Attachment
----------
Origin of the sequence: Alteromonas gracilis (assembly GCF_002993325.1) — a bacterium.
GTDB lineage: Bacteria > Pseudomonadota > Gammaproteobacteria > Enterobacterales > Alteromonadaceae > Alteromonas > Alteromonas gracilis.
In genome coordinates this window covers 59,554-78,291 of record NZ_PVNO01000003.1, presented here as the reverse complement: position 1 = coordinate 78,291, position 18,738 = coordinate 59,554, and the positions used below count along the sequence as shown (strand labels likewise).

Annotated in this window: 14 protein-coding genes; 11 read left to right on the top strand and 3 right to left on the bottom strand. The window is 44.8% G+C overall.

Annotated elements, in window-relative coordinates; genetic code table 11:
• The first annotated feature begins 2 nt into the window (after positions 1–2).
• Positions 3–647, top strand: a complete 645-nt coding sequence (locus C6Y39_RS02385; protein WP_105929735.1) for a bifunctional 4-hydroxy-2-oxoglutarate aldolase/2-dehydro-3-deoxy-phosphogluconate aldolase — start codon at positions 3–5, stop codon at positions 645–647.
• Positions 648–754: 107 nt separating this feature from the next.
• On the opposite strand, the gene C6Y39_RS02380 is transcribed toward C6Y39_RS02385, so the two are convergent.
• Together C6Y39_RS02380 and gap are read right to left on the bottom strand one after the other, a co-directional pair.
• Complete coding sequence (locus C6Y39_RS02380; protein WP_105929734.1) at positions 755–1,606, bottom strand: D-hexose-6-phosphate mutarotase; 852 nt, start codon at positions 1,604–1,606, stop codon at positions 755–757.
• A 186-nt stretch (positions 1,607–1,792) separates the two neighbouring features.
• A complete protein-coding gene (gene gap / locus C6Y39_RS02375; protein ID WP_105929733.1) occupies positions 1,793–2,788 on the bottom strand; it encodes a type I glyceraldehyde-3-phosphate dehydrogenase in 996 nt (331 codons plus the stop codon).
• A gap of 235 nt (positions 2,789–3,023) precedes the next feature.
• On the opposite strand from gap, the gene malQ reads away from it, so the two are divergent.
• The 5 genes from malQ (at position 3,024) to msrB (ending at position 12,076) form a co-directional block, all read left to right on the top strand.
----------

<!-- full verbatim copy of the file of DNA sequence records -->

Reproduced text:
Origin of the sequence: Alteromonas gracilis (assembly GCF_002993325.1) — a bacterium.
GTDB lineage: Bacteria > Pseudomonadota > Gammaproteobacteria > Enterobacterales > Alteromonadaceae > Alteromonas > Alteromonas gracilis.
In genome coordinates this window covers 59,554-78,291 of record NZ_PVNO01000003.1, presented here as the reverse complement: position 1 = coordinate 78,291, position 18,738 = coordinate 59,554, and the positions used below count along the sequence as shown (strand labels likewise).

Annotated in this window: 14 protein-coding genes; 11 read left to right on the top strand and 3 right to left on the bottom strand. The window is 44.8% G+C overall.

Annotated elements, in window-relative coordinates; genetic code table 11:
• The first annotated feature begins 2 nt into the window (after positions 1–2).
• Positions 3–647, top strand: a complete 645-nt coding sequence (locus C6Y39_RS02385; protein WP_105929735.1) for a bifunctional 4-hydroxy-2-oxoglutarate aldolase/2-dehydro-3-deoxy-phosphogluconate aldolase — start codon at positions 3–5, stop codon at positions 645–647.
• Positions 648–754: 107 nt separating this feature from the next.
• On the opposite strand, the gene C6Y39_RS02380 is transcribed toward C6Y39_RS02385, so the two are convergent.
• Together C6Y39_RS02380 and gap are read right to left on the bottom strand one after the other, a co-directional pair.
• Complete coding sequence (locus C6Y39_RS02380; protein WP_105929734.1) at positions 755–1,606, bottom strand: D-hexose-6-phosphate mutarotase; 852 nt, start codon at positions 1,604–1,606, stop codon at positions 755–757.
• A 186-nt stretch (positions 1,607–1,792) separates the two neighbouring features.
• A complete protein-coding gene (gene gap / locus C6Y39_RS02375; protein ID WP_105929733.1) occupies positions 1,793–2,788 on the bottom strand; it encodes a type I glyceraldehyde-3-phosphate dehydrogenase in 996 nt (331 codons plus the stop codon).
• A gap of 235 nt (positions 2,789–3,023) precedes the next feature.
• On the opposite strand from gap, the gene malQ reads away from it, so the two are divergent.
• The 5 genes from malQ (at position 3,024) to msrB (ending at position 12,076) form a co-directional block, all read left to right on the top strand.